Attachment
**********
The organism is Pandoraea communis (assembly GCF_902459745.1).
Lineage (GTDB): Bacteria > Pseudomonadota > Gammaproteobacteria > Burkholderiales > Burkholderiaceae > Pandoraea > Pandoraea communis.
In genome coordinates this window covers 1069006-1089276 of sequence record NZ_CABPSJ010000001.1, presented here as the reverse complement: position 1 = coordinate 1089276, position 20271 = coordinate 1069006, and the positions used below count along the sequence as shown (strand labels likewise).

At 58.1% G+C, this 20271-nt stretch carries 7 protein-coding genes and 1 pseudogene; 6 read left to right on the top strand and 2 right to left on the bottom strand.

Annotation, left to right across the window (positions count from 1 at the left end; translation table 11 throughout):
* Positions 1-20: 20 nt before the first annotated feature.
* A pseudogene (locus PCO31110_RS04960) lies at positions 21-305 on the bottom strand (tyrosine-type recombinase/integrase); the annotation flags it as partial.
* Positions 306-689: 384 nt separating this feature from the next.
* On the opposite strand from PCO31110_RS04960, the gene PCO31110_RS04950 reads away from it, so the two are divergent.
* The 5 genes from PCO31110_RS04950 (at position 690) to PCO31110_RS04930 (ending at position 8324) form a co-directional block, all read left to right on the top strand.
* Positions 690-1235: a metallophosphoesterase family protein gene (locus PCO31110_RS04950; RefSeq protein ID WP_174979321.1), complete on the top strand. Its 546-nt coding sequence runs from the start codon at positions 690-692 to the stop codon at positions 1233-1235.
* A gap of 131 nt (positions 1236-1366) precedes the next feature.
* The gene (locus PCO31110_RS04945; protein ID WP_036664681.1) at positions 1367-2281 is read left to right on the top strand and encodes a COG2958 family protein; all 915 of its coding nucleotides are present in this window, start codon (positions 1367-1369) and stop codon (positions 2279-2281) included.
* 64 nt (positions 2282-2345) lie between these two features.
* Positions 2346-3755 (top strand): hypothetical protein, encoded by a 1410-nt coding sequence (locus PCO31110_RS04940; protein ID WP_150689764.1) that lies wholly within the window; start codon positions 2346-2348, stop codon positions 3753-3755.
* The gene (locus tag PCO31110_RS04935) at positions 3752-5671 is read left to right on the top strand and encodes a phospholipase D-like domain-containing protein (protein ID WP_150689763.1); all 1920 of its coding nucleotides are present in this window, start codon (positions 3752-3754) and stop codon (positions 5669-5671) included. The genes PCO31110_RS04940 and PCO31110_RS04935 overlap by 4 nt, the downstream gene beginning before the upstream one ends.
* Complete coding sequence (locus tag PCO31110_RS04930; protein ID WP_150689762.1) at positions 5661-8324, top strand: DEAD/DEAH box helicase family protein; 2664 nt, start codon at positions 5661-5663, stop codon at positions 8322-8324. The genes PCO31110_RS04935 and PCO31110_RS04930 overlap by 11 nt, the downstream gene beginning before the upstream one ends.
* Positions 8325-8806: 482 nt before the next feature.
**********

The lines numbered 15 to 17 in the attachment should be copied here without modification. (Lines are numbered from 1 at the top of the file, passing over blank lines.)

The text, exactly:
* Positions 2346-3755 (top strand): hypothetical protein, encoded by a 1410-nt coding sequence (locus PCO31110_RS04940; protein ID WP_150689764.1) that lies wholly within the window; start codon positions 2346-2348, stop codon positions 3753-3755.
* The gene (locus tag PCO31110_RS04935) at positions 3752-5671 is read left to right on the top strand and encodes a phospholipase D-like domain-containing protein (protein ID WP_150689763.1); all 1920 of its coding nucleotides are present in this window, start codon (positions 3752-3754) and stop codon (positions 5669-5671) included. The genes PCO31110_RS04940 and PCO31110_RS04935 overlap by 4 nt, the downstream gene beginning before the upstream one ends.
* Complete coding sequence (locus tag PCO31110_RS04930; protein ID WP_150689762.1) at positions 5661-8324, top strand: DEAD/DEAH box helicase family protein; 2664 nt, start codon at positions 5661-5663, stop codon at positions 8322-8324. The genes PCO31110_RS04935 and PCO31110_RS04930 overlap by 11 nt, the downstream gene beginning before the upstream one ends.